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Keep your pipelines DRY (Don’t Repeat Yourself)

Level: 200
Publishing date: 14-Jan-2022
Author: Catalin Popa

I’m sure that you too have seen some repetition over time when working on Azure DevOps Pipelines. This may be caused regardless if you change some value when copying the same stage or task multiple times. How can you avoid this?

If you find yourself on the developers’ side, you might have already heard of DRY (Don’t Repeat Yourself), considering that is known as a common principle. But if you are more an infrastructure engineer to all DevOps things, let’s go through this concept together and understand it better. 

What does DRY (Don’t Repeat Yourself) mean?

According to the Wikipedia definition, the DRY principle means that “Every piece of knowledge must have a single, unambiguous, authoritative representation within a system”.

I will mention below a list of what DRY represents to me/a list of what makes me think of DRY:

- Avoid duplication when possible, but not always;

- Do not copy and paste in pipelines;

- Parametrize;

- Use variables;

- Achieving a stage or doing a task with fewer lines;

- Increasing the logic of the pipeline;

- Saving some things for other pipelines;

- Structuring everything that is possible.

Let me tell you more about DRY’s method benefits :

- Use of fewer lines of code;

- Saving time, both for reading or writing;

- Eliminating the copy-paste process, facility in maintenance on the long run, great parameters and very good variables;

- Eliminating the repeating process by not copy-pasting, which will also reduce the appearance of bugs or other issues in your pipelines;

- When trying to keep the code unique, see what you have created before, try to keep a pattern and reuse what you have created before for your pipelines. 

I encourage you to create a set of pipeline templates for reusing and refactor purposes for the future pipelines that you will create. Personally, I use this method quite often, so a major part of my work is being done from a set of templates that I have created before and which I use and refactor in order to personalize the current pipeline to the requirements and environments that I work on at that moment.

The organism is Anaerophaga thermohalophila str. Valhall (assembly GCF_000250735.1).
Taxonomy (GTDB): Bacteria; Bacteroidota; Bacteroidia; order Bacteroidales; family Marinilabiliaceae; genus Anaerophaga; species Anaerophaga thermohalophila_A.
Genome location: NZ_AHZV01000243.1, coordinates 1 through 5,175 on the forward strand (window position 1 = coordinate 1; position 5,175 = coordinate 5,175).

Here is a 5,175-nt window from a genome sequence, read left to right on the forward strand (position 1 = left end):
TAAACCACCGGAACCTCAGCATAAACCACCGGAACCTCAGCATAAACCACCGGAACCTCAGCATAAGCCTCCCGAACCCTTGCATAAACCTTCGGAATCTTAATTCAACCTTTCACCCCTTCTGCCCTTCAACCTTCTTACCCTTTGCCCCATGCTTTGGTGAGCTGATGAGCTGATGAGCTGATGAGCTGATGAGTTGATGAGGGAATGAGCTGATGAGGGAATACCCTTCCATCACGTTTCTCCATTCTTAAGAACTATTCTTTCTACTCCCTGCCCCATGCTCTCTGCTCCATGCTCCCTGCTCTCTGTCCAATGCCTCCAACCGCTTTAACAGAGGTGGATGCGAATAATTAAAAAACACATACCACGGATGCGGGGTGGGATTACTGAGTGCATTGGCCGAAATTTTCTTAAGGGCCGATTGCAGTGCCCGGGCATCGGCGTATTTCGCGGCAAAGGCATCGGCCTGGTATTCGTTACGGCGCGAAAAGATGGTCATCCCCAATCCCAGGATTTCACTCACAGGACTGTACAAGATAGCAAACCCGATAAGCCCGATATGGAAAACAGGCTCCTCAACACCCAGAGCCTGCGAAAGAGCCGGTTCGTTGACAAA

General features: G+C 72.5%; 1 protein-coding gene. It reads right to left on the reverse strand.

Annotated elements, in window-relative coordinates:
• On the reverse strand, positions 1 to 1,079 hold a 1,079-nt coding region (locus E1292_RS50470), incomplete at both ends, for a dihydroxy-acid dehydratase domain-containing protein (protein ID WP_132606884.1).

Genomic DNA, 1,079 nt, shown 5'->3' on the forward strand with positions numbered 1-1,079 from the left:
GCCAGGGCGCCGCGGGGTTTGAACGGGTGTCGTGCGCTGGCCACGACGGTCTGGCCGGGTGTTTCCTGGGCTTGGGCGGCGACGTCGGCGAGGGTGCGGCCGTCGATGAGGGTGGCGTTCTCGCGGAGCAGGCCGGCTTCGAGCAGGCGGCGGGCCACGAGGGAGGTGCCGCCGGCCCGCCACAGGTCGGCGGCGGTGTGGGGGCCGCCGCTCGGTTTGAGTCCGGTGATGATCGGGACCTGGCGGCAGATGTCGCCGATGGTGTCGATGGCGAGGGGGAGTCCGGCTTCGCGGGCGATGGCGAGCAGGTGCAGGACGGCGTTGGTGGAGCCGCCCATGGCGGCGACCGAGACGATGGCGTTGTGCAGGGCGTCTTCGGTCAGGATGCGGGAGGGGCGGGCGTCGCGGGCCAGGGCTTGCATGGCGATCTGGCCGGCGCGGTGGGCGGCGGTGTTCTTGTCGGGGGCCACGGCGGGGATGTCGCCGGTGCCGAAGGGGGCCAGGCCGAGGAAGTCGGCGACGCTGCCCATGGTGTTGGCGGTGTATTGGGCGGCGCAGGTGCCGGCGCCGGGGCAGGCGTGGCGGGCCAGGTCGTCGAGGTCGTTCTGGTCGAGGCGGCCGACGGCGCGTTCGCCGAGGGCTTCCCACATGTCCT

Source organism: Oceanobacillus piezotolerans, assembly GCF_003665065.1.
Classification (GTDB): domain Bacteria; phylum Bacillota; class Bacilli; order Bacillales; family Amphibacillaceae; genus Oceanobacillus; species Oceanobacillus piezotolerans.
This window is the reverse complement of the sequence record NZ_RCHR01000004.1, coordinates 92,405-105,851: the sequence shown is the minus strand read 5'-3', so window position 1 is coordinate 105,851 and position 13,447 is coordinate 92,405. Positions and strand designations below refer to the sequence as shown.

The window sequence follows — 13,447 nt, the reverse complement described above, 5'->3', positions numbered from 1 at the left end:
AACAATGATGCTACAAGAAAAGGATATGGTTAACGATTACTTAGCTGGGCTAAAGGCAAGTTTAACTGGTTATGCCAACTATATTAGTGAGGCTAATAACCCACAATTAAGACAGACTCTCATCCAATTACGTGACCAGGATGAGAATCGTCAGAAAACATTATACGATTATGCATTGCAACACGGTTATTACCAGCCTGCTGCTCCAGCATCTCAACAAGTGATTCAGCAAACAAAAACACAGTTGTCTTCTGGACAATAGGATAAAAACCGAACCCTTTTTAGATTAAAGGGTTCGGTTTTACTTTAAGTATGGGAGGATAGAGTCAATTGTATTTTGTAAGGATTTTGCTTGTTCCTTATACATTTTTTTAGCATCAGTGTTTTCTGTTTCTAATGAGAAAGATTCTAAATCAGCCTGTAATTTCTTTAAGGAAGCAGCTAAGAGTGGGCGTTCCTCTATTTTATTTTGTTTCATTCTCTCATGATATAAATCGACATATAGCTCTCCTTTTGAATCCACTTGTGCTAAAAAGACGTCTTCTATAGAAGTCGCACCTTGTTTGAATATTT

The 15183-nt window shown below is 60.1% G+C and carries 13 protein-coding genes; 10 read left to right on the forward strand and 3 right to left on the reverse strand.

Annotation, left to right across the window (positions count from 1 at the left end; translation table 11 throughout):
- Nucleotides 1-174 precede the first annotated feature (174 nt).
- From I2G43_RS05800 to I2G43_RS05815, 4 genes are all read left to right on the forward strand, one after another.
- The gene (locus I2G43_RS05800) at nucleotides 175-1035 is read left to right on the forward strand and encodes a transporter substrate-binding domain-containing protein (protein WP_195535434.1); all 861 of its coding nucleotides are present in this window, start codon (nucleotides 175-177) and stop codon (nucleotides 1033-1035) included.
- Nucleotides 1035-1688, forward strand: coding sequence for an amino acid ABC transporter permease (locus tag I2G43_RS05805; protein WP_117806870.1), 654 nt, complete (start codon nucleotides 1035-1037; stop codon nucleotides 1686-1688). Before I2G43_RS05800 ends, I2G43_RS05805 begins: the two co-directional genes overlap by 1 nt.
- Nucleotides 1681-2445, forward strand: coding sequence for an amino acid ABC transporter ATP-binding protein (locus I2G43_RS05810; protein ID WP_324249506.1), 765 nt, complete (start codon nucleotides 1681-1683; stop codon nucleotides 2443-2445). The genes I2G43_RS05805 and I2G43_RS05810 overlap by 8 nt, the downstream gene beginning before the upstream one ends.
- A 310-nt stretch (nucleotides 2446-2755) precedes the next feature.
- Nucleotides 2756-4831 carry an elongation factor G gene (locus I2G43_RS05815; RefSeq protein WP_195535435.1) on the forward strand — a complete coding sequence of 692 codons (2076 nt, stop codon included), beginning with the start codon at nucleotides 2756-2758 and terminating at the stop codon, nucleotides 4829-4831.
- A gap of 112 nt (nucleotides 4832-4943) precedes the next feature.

Also, try to plan ahead the specifics of your pipeline before you start writing it. Think about what you would like your pipeline to do and set the context accordingly. When planning, start noting the stages and tasks of the pipeline, decide where you can parametrize, note the variable usage and remove any potential duplication. 

Use of DRY for every pipeline

While I recommend using the DRY method as often as possible, there may be situations where this could not be possible due to multiple reasons, such as the need to rewrite an existing pipeline or, sometimes, the lower cost of testing and creating something from scratch. Even so, try to work on any additional pipeline or to rewrite by taking into account the DRY method and for sure you will notice the beneficial difference this can make.

What questions should you have in mind when reconfiguring a pipeline

Here is a list of questions you should ask yourself when you want to apply DRY to an existing pipeline:

- How often has this configuration been repeated?

- Would it be possible to write fewer lines for this configuration?

- In case of duplications, would it be possible to rewrite and avoid new duplications? 

- Could I facilitate the future maintenance process by refactoring the pipeline?

- Are there copy/paste sections that could be changed and removed?


- Less code means easier code maintenance;

- Avoid duplication where possible to facilitate the updating process, by updating in just one place, instead of several;

- Write code that is reusable;

- Create a set of templates or principals to use for every pipeline;

- Acknowledge that sometimes you may need to repeat the code.


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